NWTF R3 Initiative

Kids Outdoor Outpost December 2018

Joe Schuster | December 7, 2018

Last month, we introduced you to Lynn Lewis, formerly with the National Wildlife Turkey Federation and now with the National Forest Service. She has been a strong advocate of the hunter-retention program called the “R3 Initiative,” which stands for “recruiting, retaining and reactivating” hunters.

Joe: Lynn, much of the R3 drive is directed at young hunters. Is there much of an effort to bring back those who may have hunted at one time and then quit?

Lynn: During my time with the NWTF, we shifted some of our programing to focus on reaching adults, which is a group that has until recently been completely neglected (except for disabled or veterans groups). Adults have the authority, interest and means to take up hunting, which children do not have, so we’re able to integrate adults more quickly relatively speaking.

Also, in the past we’ve done more of the one-and-done events, which is a great way to introduce folks to hunting but is a long way from creating a self-identifying, lifetime hunter. This shift in thinking has now been embraced nationwide by many groups as we recognize that solely focusing on the youth has not and will not stem hunter loss, let alone reverse it.

However, this type of extended, multi-event adult programming takes a lot more time, effort and commitment. We really need more mentors willing to take adults, that may be very different from them, out in the woods. We also need landowners willing to host adult hunts. This is a cultural shift within our own hunting community that is challenging.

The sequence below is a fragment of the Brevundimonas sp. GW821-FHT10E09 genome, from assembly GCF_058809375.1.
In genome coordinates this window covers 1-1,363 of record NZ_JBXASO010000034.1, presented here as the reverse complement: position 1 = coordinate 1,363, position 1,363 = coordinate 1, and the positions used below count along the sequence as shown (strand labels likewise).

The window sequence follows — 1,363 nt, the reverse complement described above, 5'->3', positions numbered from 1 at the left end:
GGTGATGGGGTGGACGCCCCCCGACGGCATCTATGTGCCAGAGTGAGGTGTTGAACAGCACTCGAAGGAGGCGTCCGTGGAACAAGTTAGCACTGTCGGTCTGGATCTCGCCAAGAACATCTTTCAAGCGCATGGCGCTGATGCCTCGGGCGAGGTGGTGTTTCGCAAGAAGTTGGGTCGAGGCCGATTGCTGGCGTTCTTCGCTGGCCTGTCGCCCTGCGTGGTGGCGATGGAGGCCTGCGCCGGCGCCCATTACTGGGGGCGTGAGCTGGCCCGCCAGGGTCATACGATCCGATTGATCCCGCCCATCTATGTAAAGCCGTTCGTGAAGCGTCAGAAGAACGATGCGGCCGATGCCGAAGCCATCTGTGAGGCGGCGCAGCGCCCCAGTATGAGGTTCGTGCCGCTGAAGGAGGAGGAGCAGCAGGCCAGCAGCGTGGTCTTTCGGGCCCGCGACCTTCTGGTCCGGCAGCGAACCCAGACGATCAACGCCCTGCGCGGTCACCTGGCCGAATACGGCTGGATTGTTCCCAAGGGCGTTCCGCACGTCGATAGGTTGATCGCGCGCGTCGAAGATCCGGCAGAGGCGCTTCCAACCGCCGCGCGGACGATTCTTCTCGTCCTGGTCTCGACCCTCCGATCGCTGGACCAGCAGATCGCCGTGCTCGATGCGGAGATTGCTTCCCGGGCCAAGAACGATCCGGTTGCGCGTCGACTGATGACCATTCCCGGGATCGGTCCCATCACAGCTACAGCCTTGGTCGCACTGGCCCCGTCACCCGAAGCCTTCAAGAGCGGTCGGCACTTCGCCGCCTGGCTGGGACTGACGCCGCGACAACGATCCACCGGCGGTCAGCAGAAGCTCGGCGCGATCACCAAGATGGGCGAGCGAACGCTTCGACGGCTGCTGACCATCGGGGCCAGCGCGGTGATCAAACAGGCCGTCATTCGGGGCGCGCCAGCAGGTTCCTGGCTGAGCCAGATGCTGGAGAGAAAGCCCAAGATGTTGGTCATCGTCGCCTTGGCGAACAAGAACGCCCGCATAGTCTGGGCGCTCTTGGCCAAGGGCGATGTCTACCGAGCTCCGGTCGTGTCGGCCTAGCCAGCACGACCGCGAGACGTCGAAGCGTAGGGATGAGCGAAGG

Joe: What role does hunter education play in the  new strategy?

Lynn: Hunter education is important for not only obvious safety reasons but also just basic understanding of why hunting is important and the role it plays in wildlife management. However, it must not become a barrier for reaching those we are aiming for in R3. The same goes for hunting regulations, which are very necessary to protect our resources but can be so confusing and intimidating that many are afraid to hunt for fear running afoul of the law.

Joe: What does the future look like for hunters in our state? Is public land that is available to hunt increasing or decreasing?

Lynn: The current focus on R3 and hunting access has created a lot of benefits for Georgia hunters. One argument by some has been that if we bring more hunters into the fold, then we’ll have fewer places to hunt and lesser quality hunts. To help address that issue, agencies and partners are focusing on hunting access in tandem with R3. The DNR Real Estate Division has done a phenomenal job in the past 5 to 10 years of garnering funding for land acquisitions and has added many, many thousands of acres to our WMA system.

Joe: Can you sum up these efforts?

Lynn: In addition to the above efforts, the Georgia Outdoor Stewardship Act was voted on in November and passed. It now opens the door to a steady funding source to the tune of around $20 to 30 million every year for land purchases, including the funding for management of that property.  This is a huge opportunity to greatly expand our public lands that provide clean water and air, green space, recreation and wildlife habitat for game and nongame species.



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